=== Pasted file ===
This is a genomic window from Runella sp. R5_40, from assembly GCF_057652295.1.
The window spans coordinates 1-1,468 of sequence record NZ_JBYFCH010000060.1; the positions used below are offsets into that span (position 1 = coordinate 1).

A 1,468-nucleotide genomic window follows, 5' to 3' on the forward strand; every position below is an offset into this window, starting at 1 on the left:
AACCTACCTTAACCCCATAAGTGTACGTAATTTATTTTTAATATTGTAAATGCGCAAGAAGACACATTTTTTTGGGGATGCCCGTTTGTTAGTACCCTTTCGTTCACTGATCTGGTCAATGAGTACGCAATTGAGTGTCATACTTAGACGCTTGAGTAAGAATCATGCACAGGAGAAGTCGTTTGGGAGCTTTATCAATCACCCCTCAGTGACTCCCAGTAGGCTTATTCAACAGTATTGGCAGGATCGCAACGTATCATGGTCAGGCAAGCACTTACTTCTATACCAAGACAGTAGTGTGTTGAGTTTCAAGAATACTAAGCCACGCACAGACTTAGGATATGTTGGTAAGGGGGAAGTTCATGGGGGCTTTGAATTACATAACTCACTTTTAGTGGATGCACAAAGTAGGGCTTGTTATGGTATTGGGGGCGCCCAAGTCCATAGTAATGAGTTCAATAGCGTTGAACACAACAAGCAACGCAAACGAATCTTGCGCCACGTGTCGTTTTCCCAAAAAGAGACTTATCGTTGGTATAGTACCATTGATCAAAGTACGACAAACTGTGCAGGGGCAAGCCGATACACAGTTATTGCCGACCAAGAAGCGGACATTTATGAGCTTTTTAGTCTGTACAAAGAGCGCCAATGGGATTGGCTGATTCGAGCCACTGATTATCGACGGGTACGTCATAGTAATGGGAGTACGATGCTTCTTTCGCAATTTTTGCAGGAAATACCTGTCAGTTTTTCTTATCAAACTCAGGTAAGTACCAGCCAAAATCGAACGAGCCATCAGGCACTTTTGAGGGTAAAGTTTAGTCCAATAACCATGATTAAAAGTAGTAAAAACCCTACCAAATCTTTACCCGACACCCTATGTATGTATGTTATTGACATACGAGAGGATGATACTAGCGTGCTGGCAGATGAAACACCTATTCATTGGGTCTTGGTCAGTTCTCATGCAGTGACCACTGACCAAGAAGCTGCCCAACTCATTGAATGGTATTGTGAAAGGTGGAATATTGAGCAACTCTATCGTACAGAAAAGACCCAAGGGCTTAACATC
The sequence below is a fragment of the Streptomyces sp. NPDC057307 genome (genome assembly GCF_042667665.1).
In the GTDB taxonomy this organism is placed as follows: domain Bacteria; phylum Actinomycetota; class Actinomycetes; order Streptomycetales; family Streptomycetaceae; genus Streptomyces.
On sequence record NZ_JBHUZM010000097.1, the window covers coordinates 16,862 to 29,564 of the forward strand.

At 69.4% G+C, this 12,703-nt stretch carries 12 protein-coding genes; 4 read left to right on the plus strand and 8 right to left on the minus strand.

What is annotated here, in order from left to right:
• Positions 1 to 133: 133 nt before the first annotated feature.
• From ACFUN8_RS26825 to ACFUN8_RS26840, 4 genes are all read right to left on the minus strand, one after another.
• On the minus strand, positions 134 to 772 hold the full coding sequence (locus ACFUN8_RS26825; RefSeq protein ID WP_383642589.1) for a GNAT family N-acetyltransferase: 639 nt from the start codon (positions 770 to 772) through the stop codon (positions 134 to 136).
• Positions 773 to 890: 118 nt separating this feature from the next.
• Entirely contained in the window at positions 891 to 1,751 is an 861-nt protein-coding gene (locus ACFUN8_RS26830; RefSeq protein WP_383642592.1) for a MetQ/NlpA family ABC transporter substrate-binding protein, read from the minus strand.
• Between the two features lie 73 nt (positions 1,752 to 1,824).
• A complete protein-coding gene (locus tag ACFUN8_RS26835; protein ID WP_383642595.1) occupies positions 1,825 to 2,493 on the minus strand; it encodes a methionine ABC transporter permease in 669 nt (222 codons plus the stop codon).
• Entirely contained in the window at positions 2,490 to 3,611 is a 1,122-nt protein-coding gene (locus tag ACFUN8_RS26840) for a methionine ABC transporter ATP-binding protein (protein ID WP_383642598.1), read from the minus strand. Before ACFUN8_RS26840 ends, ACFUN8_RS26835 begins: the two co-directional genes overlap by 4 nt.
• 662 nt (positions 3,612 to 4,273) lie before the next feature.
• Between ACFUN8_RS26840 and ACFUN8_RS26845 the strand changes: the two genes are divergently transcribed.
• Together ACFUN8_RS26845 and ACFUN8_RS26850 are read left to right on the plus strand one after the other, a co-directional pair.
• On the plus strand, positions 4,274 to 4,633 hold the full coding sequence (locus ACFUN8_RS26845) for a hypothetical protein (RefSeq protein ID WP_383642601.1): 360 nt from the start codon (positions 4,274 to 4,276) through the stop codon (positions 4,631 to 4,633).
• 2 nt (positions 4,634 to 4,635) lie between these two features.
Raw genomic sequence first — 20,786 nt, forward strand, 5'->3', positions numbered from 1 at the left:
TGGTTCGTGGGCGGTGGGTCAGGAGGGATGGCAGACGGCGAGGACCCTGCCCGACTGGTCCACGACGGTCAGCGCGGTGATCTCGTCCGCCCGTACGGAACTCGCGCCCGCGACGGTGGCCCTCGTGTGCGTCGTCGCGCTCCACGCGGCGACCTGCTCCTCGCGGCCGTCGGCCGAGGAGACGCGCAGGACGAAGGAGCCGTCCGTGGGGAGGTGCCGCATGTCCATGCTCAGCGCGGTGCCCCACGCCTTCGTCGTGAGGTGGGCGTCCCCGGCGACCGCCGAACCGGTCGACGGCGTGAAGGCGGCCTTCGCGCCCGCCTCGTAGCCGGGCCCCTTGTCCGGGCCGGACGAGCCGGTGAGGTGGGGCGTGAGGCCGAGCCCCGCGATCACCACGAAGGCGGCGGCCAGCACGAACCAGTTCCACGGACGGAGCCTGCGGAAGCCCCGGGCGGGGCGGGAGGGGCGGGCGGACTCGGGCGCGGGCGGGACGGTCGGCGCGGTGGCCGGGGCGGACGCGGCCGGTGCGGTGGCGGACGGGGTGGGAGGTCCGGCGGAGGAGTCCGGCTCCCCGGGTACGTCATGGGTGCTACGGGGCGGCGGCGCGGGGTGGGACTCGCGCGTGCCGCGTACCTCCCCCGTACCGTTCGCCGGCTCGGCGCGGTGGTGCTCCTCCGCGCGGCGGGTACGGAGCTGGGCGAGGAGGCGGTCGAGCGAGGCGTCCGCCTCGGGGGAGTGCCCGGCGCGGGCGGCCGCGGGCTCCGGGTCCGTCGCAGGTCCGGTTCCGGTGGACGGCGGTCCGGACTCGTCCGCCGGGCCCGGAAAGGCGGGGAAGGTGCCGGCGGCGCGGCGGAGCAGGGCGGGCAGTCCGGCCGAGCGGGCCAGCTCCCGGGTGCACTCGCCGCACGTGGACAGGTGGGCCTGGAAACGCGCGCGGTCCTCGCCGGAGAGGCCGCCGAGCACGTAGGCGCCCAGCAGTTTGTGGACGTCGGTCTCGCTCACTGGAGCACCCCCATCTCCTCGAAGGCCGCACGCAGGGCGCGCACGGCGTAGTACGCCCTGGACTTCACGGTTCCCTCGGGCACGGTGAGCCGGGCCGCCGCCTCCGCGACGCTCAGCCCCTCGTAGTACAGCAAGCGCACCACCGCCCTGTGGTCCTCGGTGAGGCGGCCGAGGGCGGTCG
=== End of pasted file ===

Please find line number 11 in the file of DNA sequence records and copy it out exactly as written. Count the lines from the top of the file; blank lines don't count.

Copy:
• From ACFUN8_RS26825 to ACFUN8_RS26840, 4 genes are all read right to left on the minus strand, one after another.